Supply and Demand of Labor

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Category: Business and Industry

Date Submitted: 09/11/2012 07:34 PM

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The Great Depression is a time period in the United States during the 1930s where the country experienced an economic crisis. The problem “snowballed” out of control after several negative events occurred. The crash of the New York stock market caused U.S. citizens to lose large amounts of money. Demand for goods and services decreased because people had less money to spend. Because of this, the market equilibrium was decreased and there became an excess of goods and services. Usually when there is an excess of goods and services we would see prices drop because of competition, therefore the demand for goods and services would increase. This time however, there was such an increase in goods and services that people started losing their jobs because they were no longer needed to produce goods or provide services. This is not a conventional way of looking at the way the economy operates.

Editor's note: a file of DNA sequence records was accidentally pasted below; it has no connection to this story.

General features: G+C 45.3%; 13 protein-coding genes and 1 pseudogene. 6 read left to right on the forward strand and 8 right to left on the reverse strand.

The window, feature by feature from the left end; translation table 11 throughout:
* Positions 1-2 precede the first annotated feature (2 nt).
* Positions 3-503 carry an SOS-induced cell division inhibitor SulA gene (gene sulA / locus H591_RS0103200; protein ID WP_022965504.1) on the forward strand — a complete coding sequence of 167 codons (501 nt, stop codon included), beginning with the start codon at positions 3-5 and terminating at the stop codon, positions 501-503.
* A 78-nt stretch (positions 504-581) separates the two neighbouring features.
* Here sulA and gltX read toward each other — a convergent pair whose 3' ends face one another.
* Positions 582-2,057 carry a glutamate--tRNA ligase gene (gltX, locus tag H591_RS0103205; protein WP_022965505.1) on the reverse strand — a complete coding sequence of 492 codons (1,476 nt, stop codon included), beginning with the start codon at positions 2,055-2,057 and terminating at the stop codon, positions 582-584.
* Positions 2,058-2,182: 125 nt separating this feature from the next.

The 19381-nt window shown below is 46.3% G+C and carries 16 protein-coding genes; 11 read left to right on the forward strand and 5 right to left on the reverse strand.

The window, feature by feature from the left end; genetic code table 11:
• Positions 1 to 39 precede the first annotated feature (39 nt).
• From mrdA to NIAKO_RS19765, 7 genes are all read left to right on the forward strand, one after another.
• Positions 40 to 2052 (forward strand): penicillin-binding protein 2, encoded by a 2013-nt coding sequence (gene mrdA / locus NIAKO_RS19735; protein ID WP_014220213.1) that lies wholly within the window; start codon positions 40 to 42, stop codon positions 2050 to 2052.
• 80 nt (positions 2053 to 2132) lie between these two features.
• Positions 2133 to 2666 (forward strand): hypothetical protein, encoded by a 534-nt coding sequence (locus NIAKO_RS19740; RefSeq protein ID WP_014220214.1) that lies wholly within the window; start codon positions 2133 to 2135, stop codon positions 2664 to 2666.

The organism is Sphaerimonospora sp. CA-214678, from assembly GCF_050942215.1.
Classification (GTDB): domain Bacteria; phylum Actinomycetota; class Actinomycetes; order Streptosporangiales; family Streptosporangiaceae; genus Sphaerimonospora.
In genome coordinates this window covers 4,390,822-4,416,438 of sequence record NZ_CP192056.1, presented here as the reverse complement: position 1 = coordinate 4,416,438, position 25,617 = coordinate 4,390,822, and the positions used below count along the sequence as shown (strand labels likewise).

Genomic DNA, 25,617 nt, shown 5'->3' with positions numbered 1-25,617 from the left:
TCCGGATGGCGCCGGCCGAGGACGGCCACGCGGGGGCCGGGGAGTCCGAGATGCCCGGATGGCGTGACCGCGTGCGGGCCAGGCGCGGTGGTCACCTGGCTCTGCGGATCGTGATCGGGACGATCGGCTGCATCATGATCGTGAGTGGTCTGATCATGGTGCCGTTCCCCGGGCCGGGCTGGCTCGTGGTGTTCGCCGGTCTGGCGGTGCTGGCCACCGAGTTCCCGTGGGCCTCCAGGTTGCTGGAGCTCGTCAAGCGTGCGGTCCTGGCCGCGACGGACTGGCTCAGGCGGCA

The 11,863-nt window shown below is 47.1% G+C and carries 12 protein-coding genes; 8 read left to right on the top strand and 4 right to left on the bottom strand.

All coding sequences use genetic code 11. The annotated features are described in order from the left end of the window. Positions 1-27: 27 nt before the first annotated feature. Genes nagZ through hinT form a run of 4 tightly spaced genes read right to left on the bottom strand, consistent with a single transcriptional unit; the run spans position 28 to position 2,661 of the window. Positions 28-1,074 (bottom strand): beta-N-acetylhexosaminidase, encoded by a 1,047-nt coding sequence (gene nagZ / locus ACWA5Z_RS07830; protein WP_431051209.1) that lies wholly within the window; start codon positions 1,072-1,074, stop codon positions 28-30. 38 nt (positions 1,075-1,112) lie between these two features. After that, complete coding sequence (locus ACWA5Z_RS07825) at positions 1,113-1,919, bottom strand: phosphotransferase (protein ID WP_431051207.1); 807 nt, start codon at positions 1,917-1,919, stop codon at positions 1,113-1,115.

During the depression, people did not have any money to spend because they didn’t have jobs to earn an income. During the worst, or lowest, point of the depression, approximately 25% of all workers were unemployed. Additionally, 3 7% of nonfarm workers did not have jobs. People did not have money to eat; some could no longer afford to keep their property and were forced to move. It was a time of economic hardship and despair for numerous people throughout the entire country.

During the great depression people tried to save money in every way that they possibly could. People were not interested in borrowing money from banks because of the fear they would not be able to pay it back even though banks had lowered their interests rates. The Great Depression affected nearly everyone and practically every aspect of the economy.